Golf: Paul Lawrie bows out with his ‘worst putting display ever’

Scotland's Paul Lawrie endured a great deal of frustration on the greens yesterday. Picture:AP
Scotland's Paul Lawrie endured a great deal of frustration on the greens yesterday. Picture:AP
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AS TWO of his Ryder Cup team-mates secured a share of the halfway lead in the Qatar Masters, Paul Lawrie’s Doha defence ended in disappointment after “probably the worst putting ­display ever” saw him miss the cut by a single shot.

A two-times winner of the event, the Aberdonian joined Race to Dubai leader Scott Jamieson as well as World Cup-winning team-mates Colin Montgomerie and Marc Warren in making an early exit from the second event on the European Tour’s “Gulf Swing”.

While Spaniard Sergio Garcia, one of Lawrie’s playing partners, took route 66 to move into a four-way tie for the lead on nine-under, the Scot found himself heading home after a second-successive 72 that included a four-putt ­double-bogey.

The 44-year-old’s two-round total was eight strokes more than the same stage last year, when he went on to record an impressive four-shot success in an event reduced to 54 holes due to bad weather.

Also playing with Open champion Ernie Els, Lawrie got off to a flying start to his second round but, after covering his first three holes in four-under, the birdies dried up.

He dropped a shot at the 12th, but the main damage to his card came three holes later. A long birdie attempt from the front fringe finished 3 ft from the flag and he three-putted from there before missing a 6 ft chance to survive on the last.

“I hit it fantastic today, but it was probably the worst putting display ever,” declared Lawrie afterwards. “I had 34 putts for 72, which is horrendous. But the good news is my ball-striking was awesome. I could easily have shot eight or nine-under, but missed the cut by one – ­unbelievable.”

The former Open champion also bemoaned poor putting despite opening his 2013 campaign by finishing joint seventh in the Volvo Golf Champions in Durban, South Africa before suffering more frustration on the greens in last week’s HSBC Abu Dhabi ­Championship.

Having opted not to play in the Dubai Desert Classic, he’ll now spend the next three weeks trying to get his short stick working again in time for next month’s WGC Accenture Match Play in Arizona, where he reached the last 16 a year ago.

Jamieson, who finished first, third and second in his opening three events to set the early pace in this season’s Race to Dubai, will almost certainly lose top spot on Sunday after he made a premature exit for the second week running in the Middle East.

A second-round 77 left him alongside Montgomerie (79) on seven-over, while Warren, who undid an opening 69 by taking eight shots more second time around, finished three strokes above the cut mark on three over.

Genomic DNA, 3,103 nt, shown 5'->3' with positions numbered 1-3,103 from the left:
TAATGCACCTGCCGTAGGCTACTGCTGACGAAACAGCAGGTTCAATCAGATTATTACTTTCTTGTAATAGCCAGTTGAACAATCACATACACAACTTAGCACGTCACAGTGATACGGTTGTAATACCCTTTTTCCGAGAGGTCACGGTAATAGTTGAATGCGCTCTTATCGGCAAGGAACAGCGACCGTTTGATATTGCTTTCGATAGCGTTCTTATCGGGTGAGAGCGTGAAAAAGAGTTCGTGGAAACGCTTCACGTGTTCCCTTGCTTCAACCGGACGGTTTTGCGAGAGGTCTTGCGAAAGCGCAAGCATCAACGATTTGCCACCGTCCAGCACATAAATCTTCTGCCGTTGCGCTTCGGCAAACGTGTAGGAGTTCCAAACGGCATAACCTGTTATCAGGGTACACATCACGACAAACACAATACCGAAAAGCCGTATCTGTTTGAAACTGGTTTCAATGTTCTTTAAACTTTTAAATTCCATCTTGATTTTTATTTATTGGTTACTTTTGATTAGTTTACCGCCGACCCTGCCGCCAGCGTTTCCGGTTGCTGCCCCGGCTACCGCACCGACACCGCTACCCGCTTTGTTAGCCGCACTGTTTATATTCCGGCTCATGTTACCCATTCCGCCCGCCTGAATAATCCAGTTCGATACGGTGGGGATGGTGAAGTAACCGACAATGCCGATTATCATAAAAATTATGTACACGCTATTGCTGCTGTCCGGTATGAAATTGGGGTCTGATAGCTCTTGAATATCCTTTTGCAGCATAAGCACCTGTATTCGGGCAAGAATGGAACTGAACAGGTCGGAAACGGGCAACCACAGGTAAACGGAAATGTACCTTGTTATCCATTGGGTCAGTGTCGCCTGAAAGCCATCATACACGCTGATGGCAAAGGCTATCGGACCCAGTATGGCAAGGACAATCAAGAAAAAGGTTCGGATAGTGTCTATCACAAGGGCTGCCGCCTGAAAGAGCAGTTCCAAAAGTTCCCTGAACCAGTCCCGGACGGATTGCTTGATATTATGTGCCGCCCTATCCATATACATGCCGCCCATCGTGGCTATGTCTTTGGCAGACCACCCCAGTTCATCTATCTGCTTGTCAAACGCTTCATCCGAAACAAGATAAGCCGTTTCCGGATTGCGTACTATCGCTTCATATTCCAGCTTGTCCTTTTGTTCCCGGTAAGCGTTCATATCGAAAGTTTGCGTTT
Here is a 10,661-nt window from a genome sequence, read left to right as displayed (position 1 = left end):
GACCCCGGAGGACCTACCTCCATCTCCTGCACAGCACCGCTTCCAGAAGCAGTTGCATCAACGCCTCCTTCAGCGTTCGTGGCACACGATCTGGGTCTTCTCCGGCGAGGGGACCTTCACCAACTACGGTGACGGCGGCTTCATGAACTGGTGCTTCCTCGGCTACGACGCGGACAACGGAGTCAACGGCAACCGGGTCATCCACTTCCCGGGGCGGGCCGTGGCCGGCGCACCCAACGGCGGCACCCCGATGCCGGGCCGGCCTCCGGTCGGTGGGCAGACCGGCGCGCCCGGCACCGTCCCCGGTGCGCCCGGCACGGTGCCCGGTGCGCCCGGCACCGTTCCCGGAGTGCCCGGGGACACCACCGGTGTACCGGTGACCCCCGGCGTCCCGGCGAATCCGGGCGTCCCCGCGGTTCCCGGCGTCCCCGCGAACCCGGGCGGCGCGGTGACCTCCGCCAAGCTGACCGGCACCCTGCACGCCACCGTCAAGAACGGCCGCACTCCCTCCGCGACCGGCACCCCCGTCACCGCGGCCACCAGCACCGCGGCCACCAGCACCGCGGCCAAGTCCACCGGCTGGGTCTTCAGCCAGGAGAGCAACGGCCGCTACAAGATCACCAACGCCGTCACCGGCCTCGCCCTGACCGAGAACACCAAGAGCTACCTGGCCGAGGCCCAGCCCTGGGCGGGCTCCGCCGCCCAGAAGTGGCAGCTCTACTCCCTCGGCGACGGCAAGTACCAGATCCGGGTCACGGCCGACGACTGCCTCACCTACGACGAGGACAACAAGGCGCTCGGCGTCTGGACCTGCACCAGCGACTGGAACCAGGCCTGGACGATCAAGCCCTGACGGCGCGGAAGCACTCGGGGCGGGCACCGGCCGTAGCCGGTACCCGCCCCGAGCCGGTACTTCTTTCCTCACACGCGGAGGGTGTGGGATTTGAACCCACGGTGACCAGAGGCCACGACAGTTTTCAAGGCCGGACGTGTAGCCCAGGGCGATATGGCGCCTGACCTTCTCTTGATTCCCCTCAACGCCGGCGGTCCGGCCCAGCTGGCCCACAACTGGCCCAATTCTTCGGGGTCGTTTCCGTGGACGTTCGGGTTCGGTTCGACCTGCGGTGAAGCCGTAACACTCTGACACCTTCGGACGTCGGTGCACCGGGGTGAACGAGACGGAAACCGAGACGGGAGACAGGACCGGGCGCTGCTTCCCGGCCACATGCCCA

On a positive note, six Scots progressed to the final two rounds, although Peter Whiteford, who started the day in joint-second, slipped to into a share of 20th spot after a 73 – seven more than his first effort.

Craig Lee, the top Scot in Abu Dhabi last weekend, secured a second successive payday when a 69 lifted him into a tie for 42nd on three-under, while Chris Doak (71), Stephen Gallacher (71), David Drysdale (71) and Scott Henry (74) all squeezed through on the cut mark.

At the business end of the leaderboard, Garcia shares top spot with Martin Kaymer, Marcus Fraser and Ricardo Santos after the Spaniard stepped up his challenge for the £261,000 top prize with his six-under salvo – the best of the day.

Garcia underwent laser eye surgery to correct astigmatism following the Ryder Cup win at Medinah in September and finished 2012 with a round of 61 for a three-shot win at the Johor Open in Malaysia.

“It was nice – I definitely felt I played a little bit better than yesterday,” said the 32-year-old after signing for six birdies in a flawless display. “I would have loved to hit a couple of shots better, but I gave myself a lot of chances and I can’t be disappointed. The wind started picking up a bit and it made it tough to choose the right clubs. We tried to play smart and managed to do that fairly nicely.”

Kaymer, who holed the putt at Medinah that retained the Ryder Cup for Europe before winning the Nedbank Challenge in South Africa at the end of last season, matched Aussie Fraser’s 67, while overnight leader and on-form Portuguese Santos ­posted a 70.

Els, bidding to repeat his 2005 finish, scraped through along with the posse of Scots on one-under but the hopes of three Ryder Cup captains all ended up buried in the desert as Jose Maria Olazabal and Paul McGinley joined Montgomerie on the list of casualties.

For the first time in five visits to Doha, Justin Rose avoided that fate and, lying just four strokes off the lead in joint 20th, the world No 5 will be aiming to make up for the disappointment of being pipped for last week’s title in Abu Dhabi after taking a two-shot lead into the final round.